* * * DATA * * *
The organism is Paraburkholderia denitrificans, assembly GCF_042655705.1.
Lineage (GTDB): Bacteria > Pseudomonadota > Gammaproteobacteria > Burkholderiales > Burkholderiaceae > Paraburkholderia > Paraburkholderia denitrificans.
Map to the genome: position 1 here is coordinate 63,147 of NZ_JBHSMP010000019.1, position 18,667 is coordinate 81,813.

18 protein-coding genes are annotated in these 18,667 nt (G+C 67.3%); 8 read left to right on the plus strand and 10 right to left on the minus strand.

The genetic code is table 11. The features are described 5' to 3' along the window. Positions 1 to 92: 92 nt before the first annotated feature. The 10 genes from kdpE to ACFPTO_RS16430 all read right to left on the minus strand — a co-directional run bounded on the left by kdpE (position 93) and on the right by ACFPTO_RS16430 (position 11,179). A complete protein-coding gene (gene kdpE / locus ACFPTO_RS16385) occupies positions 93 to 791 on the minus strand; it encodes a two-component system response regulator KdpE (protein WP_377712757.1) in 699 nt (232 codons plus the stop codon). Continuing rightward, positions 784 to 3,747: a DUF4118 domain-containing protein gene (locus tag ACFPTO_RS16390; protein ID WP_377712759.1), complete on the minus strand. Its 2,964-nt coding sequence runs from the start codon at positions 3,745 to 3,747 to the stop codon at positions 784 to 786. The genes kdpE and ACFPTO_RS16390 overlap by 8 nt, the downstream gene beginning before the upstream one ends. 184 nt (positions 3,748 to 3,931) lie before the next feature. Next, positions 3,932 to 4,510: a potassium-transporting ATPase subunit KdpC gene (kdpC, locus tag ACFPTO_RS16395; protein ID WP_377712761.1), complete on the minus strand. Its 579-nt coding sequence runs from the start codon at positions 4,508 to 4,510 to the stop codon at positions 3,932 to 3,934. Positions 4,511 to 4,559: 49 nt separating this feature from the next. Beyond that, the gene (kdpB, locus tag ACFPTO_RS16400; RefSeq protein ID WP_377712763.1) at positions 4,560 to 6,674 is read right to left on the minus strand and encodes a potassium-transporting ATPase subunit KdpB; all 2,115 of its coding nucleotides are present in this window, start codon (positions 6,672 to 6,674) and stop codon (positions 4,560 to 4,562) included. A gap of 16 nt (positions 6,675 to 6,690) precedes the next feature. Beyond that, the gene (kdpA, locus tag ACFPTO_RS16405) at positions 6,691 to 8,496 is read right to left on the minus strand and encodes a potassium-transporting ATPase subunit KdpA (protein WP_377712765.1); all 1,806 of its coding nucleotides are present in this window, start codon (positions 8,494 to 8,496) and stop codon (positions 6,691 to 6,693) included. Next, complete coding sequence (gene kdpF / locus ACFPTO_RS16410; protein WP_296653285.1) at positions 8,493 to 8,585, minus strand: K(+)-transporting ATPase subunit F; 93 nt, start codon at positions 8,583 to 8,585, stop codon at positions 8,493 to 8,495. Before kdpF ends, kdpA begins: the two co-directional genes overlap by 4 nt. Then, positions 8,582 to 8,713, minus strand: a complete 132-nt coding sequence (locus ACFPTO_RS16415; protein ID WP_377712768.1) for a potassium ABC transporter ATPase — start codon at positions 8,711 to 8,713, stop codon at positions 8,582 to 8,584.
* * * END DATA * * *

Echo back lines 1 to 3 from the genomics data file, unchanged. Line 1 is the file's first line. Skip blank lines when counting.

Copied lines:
The organism is Paraburkholderia denitrificans, assembly GCF_042655705.1.
Lineage (GTDB): Bacteria > Pseudomonadota > Gammaproteobacteria > Burkholderiales > Burkholderiaceae > Paraburkholderia > Paraburkholderia denitrificans.
Map to the genome: position 1 here is coordinate 63,147 of NZ_JBHSMP010000019.1, position 18,667 is coordinate 81,813.